Following the government's consultation on the proposed new rules earlier this year, the draft Finance Bill 2017 contains revised rules on the taxation of termination payments. The government has listened to the consultation responses and simplified the new rules to reduce the administrative burden on employers.
The following changes to the taxation of termination payments are still going to be made:
- Employer (but not employee) NICs will be due on termination payments above GBP 30,000
- The foreign service relief will be removed for employees who have spent time working outside of the UK
- Payments for injury to feeling are not exempt unless the injury amounts to a psychiatric injury or other recognised medical condition.
The main change from the initial consultation relates to the taxation of payments in relation to unworked notice periods where an employee does not work the whole of their notice. Under the revised draft rules, only the equivalent of the employee's basic pay in respect of the unworked notice period is subject to income tax and NICs. This contrasts with the previous draft rules that sought to tax any payments that the employee might have received during their notice period, eg, bonus. The cap at the level of basic pay is welcome because it makes it easier for an employer to calculate as it is no longer necessary to value benefits or estimate what an employee's bonus might have been.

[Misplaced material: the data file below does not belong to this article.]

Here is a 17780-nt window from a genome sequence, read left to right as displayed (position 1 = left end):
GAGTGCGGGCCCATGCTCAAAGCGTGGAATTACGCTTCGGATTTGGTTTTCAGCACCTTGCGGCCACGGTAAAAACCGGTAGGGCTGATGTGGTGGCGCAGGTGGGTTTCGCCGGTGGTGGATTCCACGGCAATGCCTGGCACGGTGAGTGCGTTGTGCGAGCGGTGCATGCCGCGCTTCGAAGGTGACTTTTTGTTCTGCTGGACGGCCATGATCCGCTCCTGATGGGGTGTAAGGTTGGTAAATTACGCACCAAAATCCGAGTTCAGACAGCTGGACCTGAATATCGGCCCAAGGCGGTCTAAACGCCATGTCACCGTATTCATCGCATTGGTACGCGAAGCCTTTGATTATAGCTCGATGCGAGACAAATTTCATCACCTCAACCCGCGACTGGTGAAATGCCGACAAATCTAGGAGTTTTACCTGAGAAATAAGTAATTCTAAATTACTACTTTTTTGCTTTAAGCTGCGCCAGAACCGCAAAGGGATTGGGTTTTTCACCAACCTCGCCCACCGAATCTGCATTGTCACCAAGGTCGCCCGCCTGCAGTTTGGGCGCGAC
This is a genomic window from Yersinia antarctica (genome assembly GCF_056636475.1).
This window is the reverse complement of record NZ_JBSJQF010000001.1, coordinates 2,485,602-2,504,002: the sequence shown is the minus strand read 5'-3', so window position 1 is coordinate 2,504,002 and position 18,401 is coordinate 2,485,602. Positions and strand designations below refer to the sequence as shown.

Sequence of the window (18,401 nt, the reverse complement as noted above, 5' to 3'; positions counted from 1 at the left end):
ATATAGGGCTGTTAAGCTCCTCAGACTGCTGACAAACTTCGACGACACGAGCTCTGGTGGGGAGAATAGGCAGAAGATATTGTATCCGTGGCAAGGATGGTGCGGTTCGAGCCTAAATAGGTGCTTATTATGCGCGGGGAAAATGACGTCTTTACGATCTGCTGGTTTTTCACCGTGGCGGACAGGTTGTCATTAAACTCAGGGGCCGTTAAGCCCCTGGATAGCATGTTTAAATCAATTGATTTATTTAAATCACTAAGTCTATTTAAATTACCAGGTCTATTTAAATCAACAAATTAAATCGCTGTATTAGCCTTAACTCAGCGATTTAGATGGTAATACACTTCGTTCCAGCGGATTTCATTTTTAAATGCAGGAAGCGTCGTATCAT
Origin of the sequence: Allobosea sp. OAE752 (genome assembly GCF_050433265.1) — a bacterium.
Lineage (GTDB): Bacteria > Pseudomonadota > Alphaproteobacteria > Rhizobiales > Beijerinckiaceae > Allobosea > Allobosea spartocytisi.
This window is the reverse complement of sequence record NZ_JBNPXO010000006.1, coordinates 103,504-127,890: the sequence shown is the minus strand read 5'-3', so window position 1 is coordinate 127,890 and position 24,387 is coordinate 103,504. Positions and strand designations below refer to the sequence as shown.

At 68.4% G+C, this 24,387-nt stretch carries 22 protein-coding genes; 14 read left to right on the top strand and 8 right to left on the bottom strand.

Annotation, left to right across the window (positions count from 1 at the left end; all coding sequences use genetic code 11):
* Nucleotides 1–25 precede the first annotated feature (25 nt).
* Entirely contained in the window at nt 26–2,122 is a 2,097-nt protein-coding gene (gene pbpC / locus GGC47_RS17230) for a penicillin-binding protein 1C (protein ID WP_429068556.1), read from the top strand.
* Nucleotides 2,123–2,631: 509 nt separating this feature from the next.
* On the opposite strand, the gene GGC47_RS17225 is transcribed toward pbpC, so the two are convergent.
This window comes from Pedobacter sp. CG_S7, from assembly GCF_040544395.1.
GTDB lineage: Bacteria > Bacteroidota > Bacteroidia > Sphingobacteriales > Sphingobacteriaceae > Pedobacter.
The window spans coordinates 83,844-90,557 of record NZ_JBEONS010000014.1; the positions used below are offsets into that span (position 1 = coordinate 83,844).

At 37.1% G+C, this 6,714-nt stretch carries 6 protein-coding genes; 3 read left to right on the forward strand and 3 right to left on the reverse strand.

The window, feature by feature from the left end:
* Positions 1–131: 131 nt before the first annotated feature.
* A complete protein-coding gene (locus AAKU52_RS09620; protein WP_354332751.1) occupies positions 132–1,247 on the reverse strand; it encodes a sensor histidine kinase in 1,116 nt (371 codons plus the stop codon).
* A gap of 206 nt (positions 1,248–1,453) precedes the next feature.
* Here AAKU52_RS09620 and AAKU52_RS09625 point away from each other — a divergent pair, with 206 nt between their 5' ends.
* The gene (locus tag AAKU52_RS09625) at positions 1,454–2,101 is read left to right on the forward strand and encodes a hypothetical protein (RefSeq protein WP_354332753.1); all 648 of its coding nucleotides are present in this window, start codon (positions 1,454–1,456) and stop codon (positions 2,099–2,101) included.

An employee's basic pay is calculated based on the average over the year prior to termination. However, any amounts given up (eg, under salary sacrifice) are counted as basic pay and so employers will need to use employees' headline pay rate before such deductions.
Contractual payments in lieu of notice (PILONS) will remain taxable, but these new draft rules will catch payments that might otherwise have been treated as damages.
The new rules will apply from 6 April 2018.